Relationship hero. ANY device in the system might be used for booting as long as it has the right data in the right place. But in all this there is no system "Master" drive.Excellent reference provided above by Twoboxer on how WD uses jumpers on their SATA drives. Dear Michelle - Thank you for everything you did to make our schools fundraiser a success - from the great prices to taking care of the manager to great delivery! Julie - Read more. Pastor John Cole, Colonial Baptist Church Read more. Thank you! Sherrill Carr - Trinity UMC Read more. By default, Windows will assume that whatever device you boot from this time is the C: drive. Other makers use other ways - at least one I've seen uses a software switch and a downloadable utility to force slow SATA speed.
Claybrook Farms Top Quality Midwest …. Dennis and Michelle, Your waterslide MADE the party! It was awesome for kids AND kids at heart! Many thanks, Christie Read more. SATA drives have no master-slave relationship.It shouldn't be necessary, but - if you are worried about damage to your "D" drive - pull its data and power cables before doing the "format".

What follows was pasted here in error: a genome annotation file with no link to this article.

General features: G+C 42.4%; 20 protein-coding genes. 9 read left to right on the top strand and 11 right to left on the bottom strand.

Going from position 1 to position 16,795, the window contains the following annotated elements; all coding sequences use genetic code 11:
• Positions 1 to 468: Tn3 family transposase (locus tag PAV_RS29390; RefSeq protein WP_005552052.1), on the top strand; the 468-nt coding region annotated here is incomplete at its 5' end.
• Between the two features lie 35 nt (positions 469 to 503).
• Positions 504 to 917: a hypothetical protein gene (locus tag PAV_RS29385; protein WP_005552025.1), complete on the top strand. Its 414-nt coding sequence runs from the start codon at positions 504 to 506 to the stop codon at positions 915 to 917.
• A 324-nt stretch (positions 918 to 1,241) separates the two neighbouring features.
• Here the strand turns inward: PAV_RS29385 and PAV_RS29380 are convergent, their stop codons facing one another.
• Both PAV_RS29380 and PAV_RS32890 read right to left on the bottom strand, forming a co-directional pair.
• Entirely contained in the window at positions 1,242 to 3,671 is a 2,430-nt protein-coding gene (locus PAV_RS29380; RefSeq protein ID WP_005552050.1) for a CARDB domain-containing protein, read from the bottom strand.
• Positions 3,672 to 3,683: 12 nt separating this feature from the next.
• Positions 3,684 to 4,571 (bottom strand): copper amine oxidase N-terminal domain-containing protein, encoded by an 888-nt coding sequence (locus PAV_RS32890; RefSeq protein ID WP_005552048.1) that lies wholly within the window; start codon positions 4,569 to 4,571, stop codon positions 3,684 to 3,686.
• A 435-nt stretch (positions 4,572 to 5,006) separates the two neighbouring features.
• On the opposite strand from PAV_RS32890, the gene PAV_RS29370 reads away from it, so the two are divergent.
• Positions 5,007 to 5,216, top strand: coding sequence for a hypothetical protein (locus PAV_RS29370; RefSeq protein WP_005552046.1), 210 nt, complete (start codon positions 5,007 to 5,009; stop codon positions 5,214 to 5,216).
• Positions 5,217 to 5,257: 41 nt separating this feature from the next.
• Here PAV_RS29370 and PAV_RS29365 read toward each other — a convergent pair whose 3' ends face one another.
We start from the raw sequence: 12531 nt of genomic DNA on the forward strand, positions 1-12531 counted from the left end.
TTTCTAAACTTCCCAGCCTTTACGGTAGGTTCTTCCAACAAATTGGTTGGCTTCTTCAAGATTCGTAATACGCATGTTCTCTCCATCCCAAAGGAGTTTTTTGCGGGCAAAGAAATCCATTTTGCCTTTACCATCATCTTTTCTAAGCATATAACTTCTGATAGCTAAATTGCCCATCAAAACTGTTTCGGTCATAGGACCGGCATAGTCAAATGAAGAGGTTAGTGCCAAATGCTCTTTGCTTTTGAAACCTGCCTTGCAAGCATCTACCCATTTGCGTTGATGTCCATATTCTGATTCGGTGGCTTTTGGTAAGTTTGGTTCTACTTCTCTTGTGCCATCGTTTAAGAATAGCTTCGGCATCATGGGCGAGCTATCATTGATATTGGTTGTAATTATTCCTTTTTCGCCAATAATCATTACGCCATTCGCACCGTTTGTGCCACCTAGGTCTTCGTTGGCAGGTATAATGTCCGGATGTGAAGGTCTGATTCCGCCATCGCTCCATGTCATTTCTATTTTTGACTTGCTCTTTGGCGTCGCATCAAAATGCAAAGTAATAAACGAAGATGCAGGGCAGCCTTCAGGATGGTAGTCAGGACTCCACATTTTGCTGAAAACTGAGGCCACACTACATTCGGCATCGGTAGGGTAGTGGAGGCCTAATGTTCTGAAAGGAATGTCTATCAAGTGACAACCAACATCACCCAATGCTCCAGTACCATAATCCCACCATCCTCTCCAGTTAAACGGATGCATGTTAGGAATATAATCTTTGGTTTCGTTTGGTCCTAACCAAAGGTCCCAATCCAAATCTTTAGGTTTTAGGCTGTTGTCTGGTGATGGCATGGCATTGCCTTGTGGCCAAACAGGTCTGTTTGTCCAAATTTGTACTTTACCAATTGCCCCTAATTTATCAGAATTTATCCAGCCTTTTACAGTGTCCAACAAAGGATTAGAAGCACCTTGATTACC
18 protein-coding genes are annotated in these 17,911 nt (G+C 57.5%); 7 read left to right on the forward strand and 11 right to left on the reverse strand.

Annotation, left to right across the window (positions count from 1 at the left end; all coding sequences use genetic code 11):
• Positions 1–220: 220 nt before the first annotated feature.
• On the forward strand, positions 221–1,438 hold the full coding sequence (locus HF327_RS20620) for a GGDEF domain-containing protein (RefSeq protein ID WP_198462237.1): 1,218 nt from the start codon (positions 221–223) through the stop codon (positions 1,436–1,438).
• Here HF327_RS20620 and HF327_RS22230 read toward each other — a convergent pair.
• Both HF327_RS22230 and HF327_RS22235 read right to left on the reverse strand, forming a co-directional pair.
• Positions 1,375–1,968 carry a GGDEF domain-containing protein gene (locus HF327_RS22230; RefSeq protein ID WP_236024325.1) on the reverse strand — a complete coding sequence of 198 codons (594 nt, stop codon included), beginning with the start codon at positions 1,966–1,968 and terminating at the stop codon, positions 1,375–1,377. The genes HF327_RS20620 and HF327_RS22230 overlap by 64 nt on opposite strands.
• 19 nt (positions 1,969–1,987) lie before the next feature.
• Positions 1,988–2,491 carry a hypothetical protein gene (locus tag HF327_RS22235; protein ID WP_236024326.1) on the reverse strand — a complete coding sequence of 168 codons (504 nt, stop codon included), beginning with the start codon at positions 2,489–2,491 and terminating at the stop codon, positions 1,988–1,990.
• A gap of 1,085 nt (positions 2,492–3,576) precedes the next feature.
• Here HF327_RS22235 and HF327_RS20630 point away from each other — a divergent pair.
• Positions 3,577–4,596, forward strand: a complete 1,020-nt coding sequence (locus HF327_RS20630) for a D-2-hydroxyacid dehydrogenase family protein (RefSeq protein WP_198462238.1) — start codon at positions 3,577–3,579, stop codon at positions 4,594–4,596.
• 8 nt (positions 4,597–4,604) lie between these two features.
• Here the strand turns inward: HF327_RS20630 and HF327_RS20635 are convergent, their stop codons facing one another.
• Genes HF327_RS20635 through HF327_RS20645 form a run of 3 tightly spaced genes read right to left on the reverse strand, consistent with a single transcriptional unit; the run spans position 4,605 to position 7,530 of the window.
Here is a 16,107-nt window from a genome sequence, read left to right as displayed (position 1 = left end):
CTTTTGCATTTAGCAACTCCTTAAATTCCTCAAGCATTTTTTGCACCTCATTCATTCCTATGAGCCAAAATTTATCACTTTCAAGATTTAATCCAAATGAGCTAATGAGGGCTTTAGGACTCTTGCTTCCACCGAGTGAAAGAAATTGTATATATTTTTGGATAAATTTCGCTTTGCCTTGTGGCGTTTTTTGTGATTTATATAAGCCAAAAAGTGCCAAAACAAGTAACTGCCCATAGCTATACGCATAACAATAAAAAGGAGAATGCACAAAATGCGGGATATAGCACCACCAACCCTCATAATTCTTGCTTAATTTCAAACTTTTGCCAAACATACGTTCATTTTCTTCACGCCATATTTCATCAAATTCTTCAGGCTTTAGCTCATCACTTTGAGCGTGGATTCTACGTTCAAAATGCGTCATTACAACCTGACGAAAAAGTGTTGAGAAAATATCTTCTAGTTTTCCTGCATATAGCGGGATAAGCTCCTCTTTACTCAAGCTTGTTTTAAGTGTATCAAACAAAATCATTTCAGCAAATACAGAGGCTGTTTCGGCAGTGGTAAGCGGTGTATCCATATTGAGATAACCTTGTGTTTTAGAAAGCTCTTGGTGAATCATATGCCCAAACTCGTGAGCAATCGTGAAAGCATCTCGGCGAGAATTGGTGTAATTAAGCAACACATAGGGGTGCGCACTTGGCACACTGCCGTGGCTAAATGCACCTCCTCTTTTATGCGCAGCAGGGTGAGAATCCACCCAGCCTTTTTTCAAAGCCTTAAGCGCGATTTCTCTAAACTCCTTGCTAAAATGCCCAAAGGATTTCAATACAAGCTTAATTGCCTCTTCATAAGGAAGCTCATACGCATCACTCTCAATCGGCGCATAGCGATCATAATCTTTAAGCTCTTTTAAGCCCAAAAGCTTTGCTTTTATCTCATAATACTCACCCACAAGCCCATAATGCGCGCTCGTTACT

Occasionally someone might actually have more than one HDD set up to boot from. Thanks guys, this helps a lot. There are NO Master drives for the entire system! The confusion comes from the fact that over a decade ago it was common to have the Primary IDE channel Master drive serve as the default boot HDD called C:.Think instead in terms of Boot Drive and Other Drives.
Holy Toledo Horsemanship Liberty Training. These are set these days in the BIOS Setup screens under Boot Device Priority Sequence. Bottom line is there is no universal use of jumpers on SATA drives, but one thing is universal. Jumpers on SATA drives are NEVER for setting a "Master" or "Slave". Relationship jumpers